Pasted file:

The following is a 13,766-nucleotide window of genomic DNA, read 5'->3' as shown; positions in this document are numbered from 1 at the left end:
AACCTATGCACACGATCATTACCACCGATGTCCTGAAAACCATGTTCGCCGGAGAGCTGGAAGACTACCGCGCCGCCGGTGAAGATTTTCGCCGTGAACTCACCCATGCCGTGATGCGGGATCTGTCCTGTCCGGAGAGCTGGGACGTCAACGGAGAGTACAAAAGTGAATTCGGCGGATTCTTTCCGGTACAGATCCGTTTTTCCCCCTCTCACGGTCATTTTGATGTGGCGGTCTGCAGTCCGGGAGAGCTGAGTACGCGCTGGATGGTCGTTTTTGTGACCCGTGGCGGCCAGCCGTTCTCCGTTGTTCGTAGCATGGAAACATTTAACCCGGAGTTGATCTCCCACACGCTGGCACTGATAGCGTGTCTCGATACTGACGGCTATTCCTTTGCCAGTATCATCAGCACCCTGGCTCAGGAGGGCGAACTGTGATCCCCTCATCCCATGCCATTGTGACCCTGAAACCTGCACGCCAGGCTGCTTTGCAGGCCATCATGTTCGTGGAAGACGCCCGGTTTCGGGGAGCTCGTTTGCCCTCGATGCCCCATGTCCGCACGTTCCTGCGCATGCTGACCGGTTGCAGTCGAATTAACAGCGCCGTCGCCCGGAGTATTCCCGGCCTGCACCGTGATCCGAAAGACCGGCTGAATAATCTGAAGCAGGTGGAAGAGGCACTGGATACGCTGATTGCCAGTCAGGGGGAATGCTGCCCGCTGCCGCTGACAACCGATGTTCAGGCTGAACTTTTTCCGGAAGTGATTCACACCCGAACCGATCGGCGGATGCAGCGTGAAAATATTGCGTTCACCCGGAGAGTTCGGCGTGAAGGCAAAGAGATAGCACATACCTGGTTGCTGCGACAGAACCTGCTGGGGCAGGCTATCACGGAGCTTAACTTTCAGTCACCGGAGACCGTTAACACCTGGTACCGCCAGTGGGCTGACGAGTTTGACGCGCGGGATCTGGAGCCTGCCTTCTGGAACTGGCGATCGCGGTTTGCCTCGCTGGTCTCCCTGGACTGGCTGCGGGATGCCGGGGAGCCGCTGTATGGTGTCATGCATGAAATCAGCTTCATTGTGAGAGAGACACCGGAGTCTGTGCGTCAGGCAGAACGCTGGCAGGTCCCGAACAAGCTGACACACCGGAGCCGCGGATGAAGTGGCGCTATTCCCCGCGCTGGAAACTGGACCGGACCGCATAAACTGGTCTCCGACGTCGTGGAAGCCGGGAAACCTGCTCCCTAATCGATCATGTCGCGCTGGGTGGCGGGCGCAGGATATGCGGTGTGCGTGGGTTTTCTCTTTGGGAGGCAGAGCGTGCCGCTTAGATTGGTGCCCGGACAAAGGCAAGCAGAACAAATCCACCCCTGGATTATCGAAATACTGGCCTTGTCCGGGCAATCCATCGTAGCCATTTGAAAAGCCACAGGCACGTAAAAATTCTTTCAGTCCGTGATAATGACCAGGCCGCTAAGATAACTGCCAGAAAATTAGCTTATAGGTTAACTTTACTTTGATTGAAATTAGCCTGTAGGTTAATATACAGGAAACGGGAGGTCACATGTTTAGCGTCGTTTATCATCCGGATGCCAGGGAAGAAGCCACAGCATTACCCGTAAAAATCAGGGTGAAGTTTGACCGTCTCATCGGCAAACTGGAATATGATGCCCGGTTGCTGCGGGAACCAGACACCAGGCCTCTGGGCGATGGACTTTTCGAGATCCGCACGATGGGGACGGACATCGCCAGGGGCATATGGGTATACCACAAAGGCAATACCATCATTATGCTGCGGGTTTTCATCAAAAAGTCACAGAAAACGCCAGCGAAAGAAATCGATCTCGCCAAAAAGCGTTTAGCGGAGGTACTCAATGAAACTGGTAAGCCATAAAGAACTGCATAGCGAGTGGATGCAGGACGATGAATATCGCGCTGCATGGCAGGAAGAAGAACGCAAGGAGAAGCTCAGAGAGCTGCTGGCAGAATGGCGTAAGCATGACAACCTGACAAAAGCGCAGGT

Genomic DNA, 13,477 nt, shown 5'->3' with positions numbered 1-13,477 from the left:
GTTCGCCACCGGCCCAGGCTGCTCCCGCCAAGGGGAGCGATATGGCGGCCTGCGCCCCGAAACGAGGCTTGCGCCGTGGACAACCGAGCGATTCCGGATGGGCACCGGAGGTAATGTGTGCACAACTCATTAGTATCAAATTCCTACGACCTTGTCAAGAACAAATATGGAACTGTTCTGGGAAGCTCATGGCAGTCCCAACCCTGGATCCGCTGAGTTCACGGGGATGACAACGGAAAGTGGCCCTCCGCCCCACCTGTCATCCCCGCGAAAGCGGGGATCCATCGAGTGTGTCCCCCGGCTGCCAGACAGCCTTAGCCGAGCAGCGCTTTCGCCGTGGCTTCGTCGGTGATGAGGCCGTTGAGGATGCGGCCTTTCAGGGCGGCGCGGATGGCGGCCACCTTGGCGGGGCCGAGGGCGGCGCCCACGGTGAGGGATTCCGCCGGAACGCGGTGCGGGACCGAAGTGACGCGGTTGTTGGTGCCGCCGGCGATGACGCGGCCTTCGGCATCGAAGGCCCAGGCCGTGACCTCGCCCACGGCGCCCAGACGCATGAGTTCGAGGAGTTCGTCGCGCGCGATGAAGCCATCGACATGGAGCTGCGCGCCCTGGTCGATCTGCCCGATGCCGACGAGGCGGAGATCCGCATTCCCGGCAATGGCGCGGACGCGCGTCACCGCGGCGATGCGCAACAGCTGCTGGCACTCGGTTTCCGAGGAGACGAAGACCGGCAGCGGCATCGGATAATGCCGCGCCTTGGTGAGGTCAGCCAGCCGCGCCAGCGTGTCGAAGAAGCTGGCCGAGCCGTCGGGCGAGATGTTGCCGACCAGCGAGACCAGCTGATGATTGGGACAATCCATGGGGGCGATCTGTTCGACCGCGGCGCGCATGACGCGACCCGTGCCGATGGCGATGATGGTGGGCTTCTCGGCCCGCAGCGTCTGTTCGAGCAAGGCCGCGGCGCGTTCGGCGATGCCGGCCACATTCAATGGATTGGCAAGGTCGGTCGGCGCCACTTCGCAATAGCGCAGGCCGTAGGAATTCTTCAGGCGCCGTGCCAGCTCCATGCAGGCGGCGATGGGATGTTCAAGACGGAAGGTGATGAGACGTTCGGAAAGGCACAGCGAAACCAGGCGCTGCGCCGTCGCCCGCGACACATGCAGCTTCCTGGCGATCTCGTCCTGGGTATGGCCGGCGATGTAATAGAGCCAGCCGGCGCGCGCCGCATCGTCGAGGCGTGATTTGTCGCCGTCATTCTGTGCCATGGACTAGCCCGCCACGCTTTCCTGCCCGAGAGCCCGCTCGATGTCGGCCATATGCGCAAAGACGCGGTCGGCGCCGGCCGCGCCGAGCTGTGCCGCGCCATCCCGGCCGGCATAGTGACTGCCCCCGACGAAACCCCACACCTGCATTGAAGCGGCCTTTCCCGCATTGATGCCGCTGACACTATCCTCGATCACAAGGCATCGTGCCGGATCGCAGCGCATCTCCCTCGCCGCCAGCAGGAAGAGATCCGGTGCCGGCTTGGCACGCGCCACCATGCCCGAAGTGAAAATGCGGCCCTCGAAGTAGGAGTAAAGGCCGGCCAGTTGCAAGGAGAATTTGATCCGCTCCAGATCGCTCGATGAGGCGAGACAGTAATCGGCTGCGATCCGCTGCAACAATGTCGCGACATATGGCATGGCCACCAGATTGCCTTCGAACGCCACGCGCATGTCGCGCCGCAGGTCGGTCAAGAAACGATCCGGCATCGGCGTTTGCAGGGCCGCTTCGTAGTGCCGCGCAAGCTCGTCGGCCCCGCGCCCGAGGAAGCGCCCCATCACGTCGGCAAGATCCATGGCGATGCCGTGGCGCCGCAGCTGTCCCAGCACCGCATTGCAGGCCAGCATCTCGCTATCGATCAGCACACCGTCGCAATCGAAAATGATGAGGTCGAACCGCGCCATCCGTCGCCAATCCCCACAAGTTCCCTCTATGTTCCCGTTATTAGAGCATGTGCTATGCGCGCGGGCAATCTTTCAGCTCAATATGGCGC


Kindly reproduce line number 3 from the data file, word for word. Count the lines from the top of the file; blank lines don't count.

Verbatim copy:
Genomic DNA, 13,477 nt, shown 5'->3' with positions numbered 1-13,477 from the left: